Resistance integrons: class 1, 2 and 3 integrons
As recently indiscriminate abuse of existing antibiotics in both clinical and veterinary treatment leads to proliferation of antibiotic resistance in microbes and poses a dilemma for the future treatment of such bacterial infection, antimicrobial resistance has been considered to be one of the currently leading concerns in global public health, and reported to widely spread and extended to a large variety of microorganisms. In China, as one of the currently worst areas for antibiotics abuse, the annual prescription of antibiotics, including both clinical and veterinary treatment, has approaching 140 gram per person and been roughly estimated to be 10 times higher than that in the United Kingdom, which is considered to be a potential area for the emergence of “Super Bugs”. Based on the integrons surveillance in Guangzhou, China in the past decade, this review thus aimed at summarizing the role of integrons in the perspective of both clinical setting and environment, with the focus on the occurrence and prevalence of class 1, 2 and 3 integrons.
ConclusionTo our knowledge, this is the first report on complete nucleotide sequences of type 2 IncC plasmids. These findings, which hypothesise the acquisition of KPC-2-encoding transposon Tn4401a by an IncC replicon, indicate the ongoing need for molecular surveillance studies of multidrug-resistant pathogens. In addition, they underline the increasing clinical importance of the IncC plasmid family.
Publication date: Available online 20 September 2019Source: The Lancet Global HealthAuthor(s): Elizabeth Tayler, Richard Gregory, Gerry Bloom, Peter Salama, Hanan Balkhy
ConclusionMultidrug resistance was higher among HLGR and HLSR isolates compared to non-HLGR and non-HLSR isolates which is a concern because it results in limitation of treatment choices. More than 50% of the isolates were sensitive to aminoglycosides; hence correct identification in clinical laboratories and administration of these antibiotics can result in decrease of antibiotics such as Vancomycin and Linezolid and help to reduce the emergence of resistance to these drugs.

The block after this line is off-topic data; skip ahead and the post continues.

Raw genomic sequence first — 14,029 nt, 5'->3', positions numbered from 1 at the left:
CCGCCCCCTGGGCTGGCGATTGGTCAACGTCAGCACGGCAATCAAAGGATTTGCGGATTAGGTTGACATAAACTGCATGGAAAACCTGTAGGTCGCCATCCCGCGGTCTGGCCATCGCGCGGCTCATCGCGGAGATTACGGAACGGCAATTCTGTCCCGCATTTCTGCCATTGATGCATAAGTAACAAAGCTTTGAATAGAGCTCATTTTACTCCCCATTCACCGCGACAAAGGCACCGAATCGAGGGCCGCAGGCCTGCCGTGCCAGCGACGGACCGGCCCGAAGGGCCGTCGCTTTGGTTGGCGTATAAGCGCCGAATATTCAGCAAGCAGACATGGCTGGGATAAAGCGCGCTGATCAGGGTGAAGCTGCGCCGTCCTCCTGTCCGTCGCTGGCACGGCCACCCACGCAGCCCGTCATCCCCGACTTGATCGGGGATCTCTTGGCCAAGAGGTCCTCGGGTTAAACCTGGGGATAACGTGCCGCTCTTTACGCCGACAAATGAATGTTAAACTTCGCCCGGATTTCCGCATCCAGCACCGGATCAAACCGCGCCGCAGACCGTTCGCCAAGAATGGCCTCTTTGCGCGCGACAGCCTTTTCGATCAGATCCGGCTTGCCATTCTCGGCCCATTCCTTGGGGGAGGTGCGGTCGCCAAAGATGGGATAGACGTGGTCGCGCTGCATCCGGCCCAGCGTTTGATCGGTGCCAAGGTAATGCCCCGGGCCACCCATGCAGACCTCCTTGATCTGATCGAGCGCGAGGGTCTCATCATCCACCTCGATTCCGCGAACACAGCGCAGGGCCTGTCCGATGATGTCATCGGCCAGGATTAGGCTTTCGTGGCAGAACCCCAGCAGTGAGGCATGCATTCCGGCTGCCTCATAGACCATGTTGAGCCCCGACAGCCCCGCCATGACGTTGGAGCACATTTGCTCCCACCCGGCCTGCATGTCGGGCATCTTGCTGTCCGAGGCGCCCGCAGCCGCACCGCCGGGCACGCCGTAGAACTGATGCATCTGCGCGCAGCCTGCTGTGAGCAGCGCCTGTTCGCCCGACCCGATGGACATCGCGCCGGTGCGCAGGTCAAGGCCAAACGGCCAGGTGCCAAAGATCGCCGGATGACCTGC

ConclusionsIn conclusion, it would appear that the most prevalent mcr gene of E. coli from diarrheic weaned piglets in Korea was mcr-3. And, to our best knowledge, this is the first report for coexistence of two plasmid-mediated colistin resistance genes, mcr-1 and mcr-3 in the same isolates (0258, 0491, 0516) from piglets with diarrhea in Korea. Those mcr–positive isolates showed multi-drug resistance, and majority of those encoded Stx2e and F18. This indicates that the risk of inefficient treatment for edema disease in weaned piglets.
Publication date: Available online 19 September 2019Source: Journal of Global Antimicrobial ResistanceAuthor(s): Alexsandra Maria Lima Scavuzzi, Elizabeth Maria Bispo Beltrão, Elza Ferreira Firmo, Érica Maria de Oliveira, Fernanda Gomes Beserra, Ana Catarina de Souza Lopes
Conclusion: Our results show a substantial increase in the direct medical costs of patients with urinary tract infections caused by beta-lactam-resistant Gram-negative bacilli (cephalosporins and carbapenems). This situation is of particular concern in endemic countries such as Colombia, where the high frequencies of urinary tract infections and the resistance to beta-lactam antibiotics can generate a greater economic impact on the health sector. PMID: 31529847 [PubMed - in process]
Nature, Published online: 20 September 2019; doi:10.1038/d41586-019-02861-5Drug-resistant bacteria are gaining a stronghold in developing countries where meat production has soared.
Acinetobacter baumannii is one of the most important nosocomial pathogens distributed worldwide. Due to its multidrug-resistance and the propensity for the epidemic spread, the World Health Organization includes this bacterium as a priority health issue for development of new antibiotics. The aims of this study were to investigate the antimicrobial resistance profile, the clonal relatedness, the virulence profiles, the innate host immune response and the clonal dissemination of A. baumannii in Hospital Civil de Guadalajara (HCG), Hospital Regional General Ignacio Zaragoza (HRGIZ) and Pediatric ward of the Hospital General ...
ConclusionPatients in different European countries do not have the same preferences for the attributes of diagnostic tests to manage AMR in primary care. Failure to account for such differences during test development could reduce test uptake, result in continued overuse of antibiotics, and hamper marketisation.